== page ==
Is It Safe To Sleep With An Electric Fan On? You Might Want To Think Twice, According To Experts

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Getting a good night's sleep is no picnic in the middle of a heatwave. Is it just me or does the hot, clammy weather turn the whole thing into an Olympic sport rather than a cosy reprieve? Not cool (pun intended). A lot of people tend to stick on a fan to give their bodies some semblance of cool air when the weather gets like this — but what about at night? Is it safe to sleep with an electric fan on?

Yes and no. Obviously, there are more pros than cons, but the cons can be outright dangerous if you don't check that your fan is working properly, that it has been safety tested by the manufacturer, and that you have it set up in a safe environment. You don't really want to have your fan setting light whilst you're asleep, as you'll not only have a delayed reaction time to said fire, but you're more susceptible to smoke inhalation whilst already unconscious.

"In the UK and Europe this [safety testing] is confirmed by a 'CE Mark' on either the product or its packaging," Steve McEvoy, a chartered engineer at Prism Nova — and, full disclosure, my father — explains. "The CE mark means that the product has been safety tested against rigorous international standards and is safe to use in the home." That's easy enough to check, right?


"Unfortunately there are lots of fake goods on the market [...] CE marks can be just as fake as the good themselves." And even if your fan is legit, you must "always be cautious when using anything electrical," as products "can contain manufacturing defects that can result in safety issues," he says.

To make sure that your fan — and other electrical appliances — around your home are safe, "regularly check the that the plug and cable is in good condition, in particular make sure the cable isn't frayed, split or excessively twisted." And when it comes to fans, immediately stop using them if it begins to "make unusual noises or if you can smell or see the effects of heat, smoke, scorching or burning anywhere on it."

Sleeping with a fan on can cause some pretty detrimental effects to your overall health too, if used in the wrong way and without proper attention.


As strange as it may sound, fans can actually cause dehydration if aimed directly on the body. According to Public Health England, "fans can cause excess dehydration so they should not be aimed directly on the body." This is mainly when temperatures reach above 35 degrees celsius, as the air being blown onto your skin isn't evaporating your sweat (which cools you down), in turn making you sweat even more leading to excessive fluid loss.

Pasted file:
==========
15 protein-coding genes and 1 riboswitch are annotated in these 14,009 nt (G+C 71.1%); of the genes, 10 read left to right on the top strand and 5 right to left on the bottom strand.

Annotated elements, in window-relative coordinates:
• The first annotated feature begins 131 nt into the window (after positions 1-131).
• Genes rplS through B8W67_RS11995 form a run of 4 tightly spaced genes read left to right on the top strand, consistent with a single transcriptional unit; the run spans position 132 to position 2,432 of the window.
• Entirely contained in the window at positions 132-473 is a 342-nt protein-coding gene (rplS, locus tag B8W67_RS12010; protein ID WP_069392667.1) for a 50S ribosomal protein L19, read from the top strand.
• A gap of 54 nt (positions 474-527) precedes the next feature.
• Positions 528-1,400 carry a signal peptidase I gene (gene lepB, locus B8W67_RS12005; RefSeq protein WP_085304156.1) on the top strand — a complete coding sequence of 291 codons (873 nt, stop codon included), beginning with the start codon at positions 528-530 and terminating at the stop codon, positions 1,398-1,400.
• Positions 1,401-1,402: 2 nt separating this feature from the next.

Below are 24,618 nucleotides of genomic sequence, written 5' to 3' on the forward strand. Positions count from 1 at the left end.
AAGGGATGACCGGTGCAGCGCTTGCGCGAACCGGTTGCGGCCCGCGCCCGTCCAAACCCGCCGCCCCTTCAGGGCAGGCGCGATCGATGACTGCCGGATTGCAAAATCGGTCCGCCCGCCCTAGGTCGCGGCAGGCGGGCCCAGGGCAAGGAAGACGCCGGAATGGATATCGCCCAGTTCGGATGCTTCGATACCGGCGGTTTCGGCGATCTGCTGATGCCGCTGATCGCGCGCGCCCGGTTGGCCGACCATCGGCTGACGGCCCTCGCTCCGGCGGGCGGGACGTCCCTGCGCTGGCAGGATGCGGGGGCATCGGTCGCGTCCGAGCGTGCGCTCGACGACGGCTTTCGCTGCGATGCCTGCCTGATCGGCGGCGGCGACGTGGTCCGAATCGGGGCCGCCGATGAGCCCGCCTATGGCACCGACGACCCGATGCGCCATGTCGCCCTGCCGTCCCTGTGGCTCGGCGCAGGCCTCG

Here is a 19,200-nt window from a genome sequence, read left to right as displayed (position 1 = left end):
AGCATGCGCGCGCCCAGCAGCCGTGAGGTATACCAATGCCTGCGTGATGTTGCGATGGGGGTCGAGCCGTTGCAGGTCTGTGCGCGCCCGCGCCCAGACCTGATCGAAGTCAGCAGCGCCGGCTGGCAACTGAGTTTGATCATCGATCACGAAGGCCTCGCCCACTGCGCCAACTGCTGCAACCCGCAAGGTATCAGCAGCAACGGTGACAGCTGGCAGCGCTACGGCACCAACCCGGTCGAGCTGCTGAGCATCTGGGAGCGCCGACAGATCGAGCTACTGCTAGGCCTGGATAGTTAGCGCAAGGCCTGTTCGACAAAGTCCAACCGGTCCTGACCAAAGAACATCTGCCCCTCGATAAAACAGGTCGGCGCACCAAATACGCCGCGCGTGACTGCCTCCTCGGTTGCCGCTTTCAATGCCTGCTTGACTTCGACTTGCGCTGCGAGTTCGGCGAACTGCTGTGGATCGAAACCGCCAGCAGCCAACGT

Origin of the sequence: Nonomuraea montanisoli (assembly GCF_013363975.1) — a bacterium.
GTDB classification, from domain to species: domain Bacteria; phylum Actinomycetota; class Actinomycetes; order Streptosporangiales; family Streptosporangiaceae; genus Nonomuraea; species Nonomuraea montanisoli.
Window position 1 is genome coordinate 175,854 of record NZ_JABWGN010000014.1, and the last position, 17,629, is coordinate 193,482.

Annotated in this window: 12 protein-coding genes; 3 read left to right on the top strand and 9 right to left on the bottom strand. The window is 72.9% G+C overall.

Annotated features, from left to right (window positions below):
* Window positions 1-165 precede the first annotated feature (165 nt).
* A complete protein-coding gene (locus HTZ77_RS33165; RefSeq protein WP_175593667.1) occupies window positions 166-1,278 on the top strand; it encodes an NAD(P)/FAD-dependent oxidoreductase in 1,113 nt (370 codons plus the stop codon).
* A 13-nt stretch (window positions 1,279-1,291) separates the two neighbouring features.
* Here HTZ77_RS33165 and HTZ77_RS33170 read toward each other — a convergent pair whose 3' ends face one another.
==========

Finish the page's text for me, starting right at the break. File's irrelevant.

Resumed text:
Dehydration caused by fans can be especially detrimental when sleeping, as you practically fast for eight hours; but it's not likely that temperatures in the UK will go above 25 degrees during the night.

A sudden loss of fluid from direct air can also effect your skin, especially if it's sensitive. Not only can fans cause dry skin and minor irritation due to lack of moisture, but it can also effect your sinuses, eyes, and muscles according to Sleep Advisor. It's all to do with that "constant stream of air", especially if you're like me and prefer your fan to stay in one direction rather than circulate.


If you're one of the few that somehow sleeps with their eyes partially open, "a steady airstream will dry your eyes and may cause major irritation." That irritation can carry on into your sinuses and dry your nasal passages, making you "more susceptible to blockage, stuffiness and sinus headaches. Not the greatest way to wake up in the morning, is it?

Especially not if your entire body is tense. Thanks again to that stream of air, your muscles may react by tensing up and cramping thanks to the "concentrated cool air". Although, this is more likely to occur if you have the fan positioned directly near your face and neck, rather than at a distance.

Then there's those blessed allergies. The summer isn't kind to hay fever sufferers (trust me, I know), and fans don't do much to help. From having to shower constantly to get rid of excess pollen to regularly changing bed sheets and clothes, fans can actually make that job ten times worse as they can cause "flurries of dust and pollen to make their way into your sinuses," Sleep Advisor has reported.


There are other — safer — ways to keep cool in the night. Personally, I make sure my windows are open, have a cool shower before I hop into a duvet-less bed, and lay on a flannel that I cool with tap water and leave in the freezer for ten minutes. The National Sleep Foundation also have some tips to keep cool during the night in their Heatwave Plan, which you can read here.

It's not that difficult to keep cool during these muggy nights, you've just got to be prepared.